10-minute grocery startup Getir acquires British competitor Weezy

The delivery driver of the Turkish delivery service “Getir” rides his bicycle.

Michael Cappell | Photo League | Getty Images

LONDON – On Tuesday, Turkish startup Getir agreed to acquire British rival Weezy, the latest sign of consolidation in the ultra-fast grocery delivery market.

Istanbul-based Getir aims to deliver necessities to people’s doorsteps in just 10 minutes, and the company says it is acquiring Weezy to further expand into the UK

The company currently operates in 15 towns including London, Manchester, Birmingham and Liverpool.

Weezy was founded two years ago by Kristof Van Beveren and Alec Dent. During the coronavirus pandemic, as more and more people turn to the Internet for essential shopping, Weezy has experienced amazing growth.

It now has more than 700 employees, including the company’s delivery drivers. Unlike gig economy companies that hire contractors with flexible work arrangements, Weezy treats its couriers as salaried workers.

After the merger with Getir, the newly merged company will have more than 4,000 employees worldwide.

Turancan Salur, Getir’s UK general manager, said in a statement Tuesday: “Partnering with Weezy, the company quickly established its position in the UK. This is an exciting opportunity and also a result of our people-oriented belief and business approach. add.”

Europe is the birthplace of the booming online grocery delivery industry, and there has been a wave of challengers trying to challenge mature supermarket chains and convenience stores.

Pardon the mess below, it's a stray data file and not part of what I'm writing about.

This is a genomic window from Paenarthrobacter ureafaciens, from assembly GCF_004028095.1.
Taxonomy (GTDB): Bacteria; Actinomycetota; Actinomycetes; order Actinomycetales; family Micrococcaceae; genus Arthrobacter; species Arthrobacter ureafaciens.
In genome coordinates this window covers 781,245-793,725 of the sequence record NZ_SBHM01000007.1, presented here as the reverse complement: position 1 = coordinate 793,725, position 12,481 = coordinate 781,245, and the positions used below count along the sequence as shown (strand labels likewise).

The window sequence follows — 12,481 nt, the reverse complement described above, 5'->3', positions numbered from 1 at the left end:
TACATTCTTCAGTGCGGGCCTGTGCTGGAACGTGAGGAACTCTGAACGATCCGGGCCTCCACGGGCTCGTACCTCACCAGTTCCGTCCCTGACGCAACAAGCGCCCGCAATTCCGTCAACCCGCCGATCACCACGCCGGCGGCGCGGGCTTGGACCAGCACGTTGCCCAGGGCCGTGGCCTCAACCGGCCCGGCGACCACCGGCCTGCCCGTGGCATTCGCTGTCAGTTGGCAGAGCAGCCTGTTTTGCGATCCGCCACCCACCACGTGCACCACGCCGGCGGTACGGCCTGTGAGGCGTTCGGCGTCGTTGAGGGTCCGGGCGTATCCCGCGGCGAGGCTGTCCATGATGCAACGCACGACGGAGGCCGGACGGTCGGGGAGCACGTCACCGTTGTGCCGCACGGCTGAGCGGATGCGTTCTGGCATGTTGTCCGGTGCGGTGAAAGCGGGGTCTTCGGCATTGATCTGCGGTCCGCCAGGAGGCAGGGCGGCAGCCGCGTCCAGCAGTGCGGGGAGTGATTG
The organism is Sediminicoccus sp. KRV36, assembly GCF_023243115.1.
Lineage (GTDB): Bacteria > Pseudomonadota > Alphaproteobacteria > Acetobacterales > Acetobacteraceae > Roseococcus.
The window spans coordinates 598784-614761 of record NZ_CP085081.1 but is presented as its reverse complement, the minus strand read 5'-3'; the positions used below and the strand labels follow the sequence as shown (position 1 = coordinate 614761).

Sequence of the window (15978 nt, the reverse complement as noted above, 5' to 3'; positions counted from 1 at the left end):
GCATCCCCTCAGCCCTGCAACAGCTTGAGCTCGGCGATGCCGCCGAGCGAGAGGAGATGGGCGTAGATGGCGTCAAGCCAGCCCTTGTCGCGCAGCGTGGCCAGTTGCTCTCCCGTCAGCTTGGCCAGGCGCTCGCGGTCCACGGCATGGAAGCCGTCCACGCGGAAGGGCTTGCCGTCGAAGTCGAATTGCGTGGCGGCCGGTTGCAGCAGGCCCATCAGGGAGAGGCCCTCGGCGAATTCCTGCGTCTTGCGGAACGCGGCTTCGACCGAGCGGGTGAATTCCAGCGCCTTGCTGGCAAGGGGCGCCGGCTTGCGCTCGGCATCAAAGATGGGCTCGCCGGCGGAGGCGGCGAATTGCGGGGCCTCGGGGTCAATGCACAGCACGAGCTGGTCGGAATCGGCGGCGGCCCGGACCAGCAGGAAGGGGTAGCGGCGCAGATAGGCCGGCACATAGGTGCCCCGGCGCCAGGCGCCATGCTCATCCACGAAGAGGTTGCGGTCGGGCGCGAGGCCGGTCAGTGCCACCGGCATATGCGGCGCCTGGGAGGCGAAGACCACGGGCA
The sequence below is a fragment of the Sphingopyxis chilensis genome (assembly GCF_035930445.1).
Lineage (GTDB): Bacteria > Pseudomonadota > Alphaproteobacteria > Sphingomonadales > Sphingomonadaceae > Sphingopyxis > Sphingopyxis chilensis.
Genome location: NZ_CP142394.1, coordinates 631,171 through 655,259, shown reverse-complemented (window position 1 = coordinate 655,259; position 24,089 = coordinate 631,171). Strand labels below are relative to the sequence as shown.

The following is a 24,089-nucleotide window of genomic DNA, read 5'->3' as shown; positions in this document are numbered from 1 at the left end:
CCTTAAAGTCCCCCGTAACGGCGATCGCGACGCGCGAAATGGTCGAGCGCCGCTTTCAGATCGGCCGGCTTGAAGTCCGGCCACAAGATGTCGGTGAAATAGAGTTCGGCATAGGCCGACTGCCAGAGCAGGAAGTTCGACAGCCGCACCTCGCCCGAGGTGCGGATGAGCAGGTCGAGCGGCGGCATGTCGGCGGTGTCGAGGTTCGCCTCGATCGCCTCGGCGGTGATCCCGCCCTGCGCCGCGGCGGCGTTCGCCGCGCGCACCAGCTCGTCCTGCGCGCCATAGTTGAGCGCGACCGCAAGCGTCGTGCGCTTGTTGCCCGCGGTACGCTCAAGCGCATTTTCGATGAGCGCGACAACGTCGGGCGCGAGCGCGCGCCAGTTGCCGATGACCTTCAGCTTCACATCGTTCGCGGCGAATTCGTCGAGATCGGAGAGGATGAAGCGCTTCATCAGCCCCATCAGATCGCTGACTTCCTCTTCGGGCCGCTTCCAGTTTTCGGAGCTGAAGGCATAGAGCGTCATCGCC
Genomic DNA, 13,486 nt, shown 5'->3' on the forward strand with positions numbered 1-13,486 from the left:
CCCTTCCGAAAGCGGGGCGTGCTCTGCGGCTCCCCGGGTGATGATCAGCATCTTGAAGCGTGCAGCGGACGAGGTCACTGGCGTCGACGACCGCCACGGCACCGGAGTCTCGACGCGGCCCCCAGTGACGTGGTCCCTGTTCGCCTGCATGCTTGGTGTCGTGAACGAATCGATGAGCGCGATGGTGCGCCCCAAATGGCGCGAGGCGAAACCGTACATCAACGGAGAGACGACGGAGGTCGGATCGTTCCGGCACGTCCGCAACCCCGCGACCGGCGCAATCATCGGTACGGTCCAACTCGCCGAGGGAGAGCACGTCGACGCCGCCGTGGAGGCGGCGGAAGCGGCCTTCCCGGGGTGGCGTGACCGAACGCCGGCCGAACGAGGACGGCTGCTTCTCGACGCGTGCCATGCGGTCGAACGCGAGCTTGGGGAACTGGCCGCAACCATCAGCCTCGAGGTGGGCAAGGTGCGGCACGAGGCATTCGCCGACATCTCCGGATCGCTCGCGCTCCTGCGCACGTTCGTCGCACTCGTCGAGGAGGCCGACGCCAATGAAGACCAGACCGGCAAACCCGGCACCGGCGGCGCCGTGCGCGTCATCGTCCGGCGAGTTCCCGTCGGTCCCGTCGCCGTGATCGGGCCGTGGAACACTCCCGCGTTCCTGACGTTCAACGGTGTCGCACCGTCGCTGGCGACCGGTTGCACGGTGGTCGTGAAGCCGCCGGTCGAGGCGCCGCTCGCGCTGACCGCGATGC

Companies like Getir and others like Gorillas in Germany and Zapp in the UK have attracted customers with promises of fast delivery times and generous discounts.

Getir is a privately held company, after raising US$550 million from investors such as Silver Lake, Mubadala, Sequoia, and Tiger Global, it was finally valued at US$7.75 billion. To date, it has raised more than $1 billion in funding.

Prior to the news of the acquisition, Weezy had raised a total of more than $25 million from venture capital firms Heartcore Capital and Left Lane Capital.

It follows a series of other deals in the field, from U.S. grocery startups Gopuff acquires British companies Dija and Fancy To German food delivery giant Delivery Hero’s Buy a minority stake in Gorilla.

According to analysts, the fast grocery delivery market is Entering the consolidation phase, Because so many different players are increasingly difficult to distinguish their products.

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